2014: Postmortem

Posted in film, meta on October 20th, 2015 by Samuel Kenyon

Oh no! I forgot to post a personal postmortem 1 for the year 2014 like I did for the previous year! Oh well, here it is ten months late.

What Went Right

  • Started a new day job at a biotech company called GnuBIO, now the skunkworks division of Bio-Rad. Essentially I write robotics code for microfluidics inventions that will ultimately contribute to human health improvement via diagnostics.
  • Made a short film based on my screenplay Enough to be Dangerous.
  • Got married to Emily. On Halloween. Proposal happened…on April Fool’s Day.
  • Visited Istanbul, Turkey.
  • Visited Philadelphia, including the Mütter Museum.
  • Moved to a smaller but better located apartment in Cambridge.
wedding dance to dubstep

wedding dance to dubstep

 

Istanbul

Istanbul

We had a few drinks with AI researcher Eray Özkural in Istanbul:

Eray Özkural, Samuel H. Kenyon, and Emily Durrant in Istanbul

Eray Özkural, Samuel H. Kenyon, and Emily Durrant in Istanbul

The Movie

I was able to kick my film Enough to be Dangerous into gear fairly quickly once I decided it should be done. Aside from writing and producing it, I also was the lead actor.

Enough to be Dangerous

Enough to be Dangerous

Making a film has all the same problems that a startup company does, although the boundaries between the “company” and the “product” can be different. Particularly in this case, my new company (called at the time “Subterfugue Films” (a horrible portmanteau)), is vaporous and all the resources existed for the “product”, which is the film itself. Recently (in 2015) I renamed my film company to Imaginary Danger Productions.

Enough to be Dangerous was finished under budget, although I went over-budget on film festival costs. It was accepted to various film festivals (see the official page for more info), so it was successful in that regard. I’d love to remake it as a full-length feature, however, as it really is uncomfortably compressed to fit into 35 minutes.

What Went Wrong

Startup

I co-founded a tech company called Glug, but within a few months decided to leave it (the company is now dissolved).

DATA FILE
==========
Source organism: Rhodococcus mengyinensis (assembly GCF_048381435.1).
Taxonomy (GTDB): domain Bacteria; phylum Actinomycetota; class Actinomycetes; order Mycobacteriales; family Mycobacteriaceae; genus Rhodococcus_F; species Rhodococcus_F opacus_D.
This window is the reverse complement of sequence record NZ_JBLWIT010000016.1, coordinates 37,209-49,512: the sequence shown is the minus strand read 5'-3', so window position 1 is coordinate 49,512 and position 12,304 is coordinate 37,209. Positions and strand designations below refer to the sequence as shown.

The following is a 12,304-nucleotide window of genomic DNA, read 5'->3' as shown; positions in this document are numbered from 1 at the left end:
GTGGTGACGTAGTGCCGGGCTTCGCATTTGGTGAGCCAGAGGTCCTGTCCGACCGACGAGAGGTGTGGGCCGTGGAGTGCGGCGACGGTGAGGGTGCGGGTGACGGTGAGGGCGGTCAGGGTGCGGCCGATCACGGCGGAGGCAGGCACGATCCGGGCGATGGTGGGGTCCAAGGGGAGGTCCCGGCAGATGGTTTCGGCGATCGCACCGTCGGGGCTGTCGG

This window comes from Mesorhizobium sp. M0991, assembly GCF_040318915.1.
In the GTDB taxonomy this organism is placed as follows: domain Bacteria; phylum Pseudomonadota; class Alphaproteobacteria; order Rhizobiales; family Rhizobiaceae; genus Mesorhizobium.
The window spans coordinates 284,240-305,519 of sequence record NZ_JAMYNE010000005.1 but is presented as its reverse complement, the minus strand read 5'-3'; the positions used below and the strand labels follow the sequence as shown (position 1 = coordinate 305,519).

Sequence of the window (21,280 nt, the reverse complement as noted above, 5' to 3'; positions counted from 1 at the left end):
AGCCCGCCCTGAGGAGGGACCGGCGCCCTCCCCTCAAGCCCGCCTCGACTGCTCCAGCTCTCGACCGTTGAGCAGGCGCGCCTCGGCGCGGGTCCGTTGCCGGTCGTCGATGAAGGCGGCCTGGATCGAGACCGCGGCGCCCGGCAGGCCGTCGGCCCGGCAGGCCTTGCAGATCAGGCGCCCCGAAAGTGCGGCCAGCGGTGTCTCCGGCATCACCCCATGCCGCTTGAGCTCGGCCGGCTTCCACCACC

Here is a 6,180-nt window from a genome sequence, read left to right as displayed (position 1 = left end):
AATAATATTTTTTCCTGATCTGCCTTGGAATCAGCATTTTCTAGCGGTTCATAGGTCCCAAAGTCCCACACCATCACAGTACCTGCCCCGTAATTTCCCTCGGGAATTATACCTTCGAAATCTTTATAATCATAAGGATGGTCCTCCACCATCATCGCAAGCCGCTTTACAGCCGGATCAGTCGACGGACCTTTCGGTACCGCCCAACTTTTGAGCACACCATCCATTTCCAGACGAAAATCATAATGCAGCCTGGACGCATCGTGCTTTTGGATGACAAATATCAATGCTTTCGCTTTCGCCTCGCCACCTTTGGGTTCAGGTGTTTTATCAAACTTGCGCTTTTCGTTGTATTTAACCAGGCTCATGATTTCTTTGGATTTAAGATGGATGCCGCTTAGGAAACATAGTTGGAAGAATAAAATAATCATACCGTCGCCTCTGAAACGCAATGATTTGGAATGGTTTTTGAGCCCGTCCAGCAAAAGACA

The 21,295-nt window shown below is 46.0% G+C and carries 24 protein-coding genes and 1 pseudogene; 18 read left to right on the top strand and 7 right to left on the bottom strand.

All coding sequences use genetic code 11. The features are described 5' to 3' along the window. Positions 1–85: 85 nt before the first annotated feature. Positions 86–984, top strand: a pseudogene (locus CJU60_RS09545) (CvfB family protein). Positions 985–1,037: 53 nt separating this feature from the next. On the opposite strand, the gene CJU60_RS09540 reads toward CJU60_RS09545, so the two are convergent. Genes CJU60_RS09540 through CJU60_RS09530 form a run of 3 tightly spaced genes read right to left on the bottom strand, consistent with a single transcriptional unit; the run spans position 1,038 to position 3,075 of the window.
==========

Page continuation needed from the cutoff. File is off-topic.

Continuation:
This startup turned out not to be ideal for me for various reasons, so I quit. Also at that time I realized I’d rather put all that startup energy into making my film.

The most important lesson learned is not to invest any money on incorporation or legal fees before you know if the product/company will even launch for real. Another thing I learned is a proposed new tech product should be able to garner followings from hundreds if not a thousand people (e.g. on mailing lists or social networks) even if those first thousand people aren’t the actual early adopters–it’s a crude measure of general interest.

Image Credits
– wedding photo by Tanya Rose

Notes

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The Ideal Film AI

Posted in film on February 18th, 2015 by Samuel Kenyon

This is prompted by Ben Bogart‘s question “What do you consider the most seminal representations of AI in cinema of all time?”

I think the best is yet to come. Ideally an AI (Artificial Intelligence) in a film would have two elements:

  1. The alien aspect: It’s not a human or some other animal (although it can be very similar).
  2. Some connection with humans (or a human), e.g. humanity created them for a job, or this particular human created this particular AI for some reason, etc. This is the difference between the screen character being just another sci-fi alien (extraterrestrial, previously-unknown terrestrial monster, et cetera).
cropped_Automata-crossing-the-river-of-time

Autómata (dir. Gabe Ibáñez)

 

Automata and Tron: Legacy both make meager attempts to show AI emerging and evolving and trying to figure out their own way that’s not quite the same as for humans.

The robot R2D2 (Star Wars) superficially meets these ideals: we know it’s intelligent, yet it doesn’t speak English or get subtitles. Its connection with humans however is not really used in any interesting way in the film (we don’t analyze the slavery of robots in Star Wars …at least I don’t). And if the history stories are true, R2D2 and C3PO are just metal copies of the peasants from Akira Kurosawa’s The Hidden Fortress.

fortress1

The Hidden Fortress (dir. Akira Kurosawa)

 

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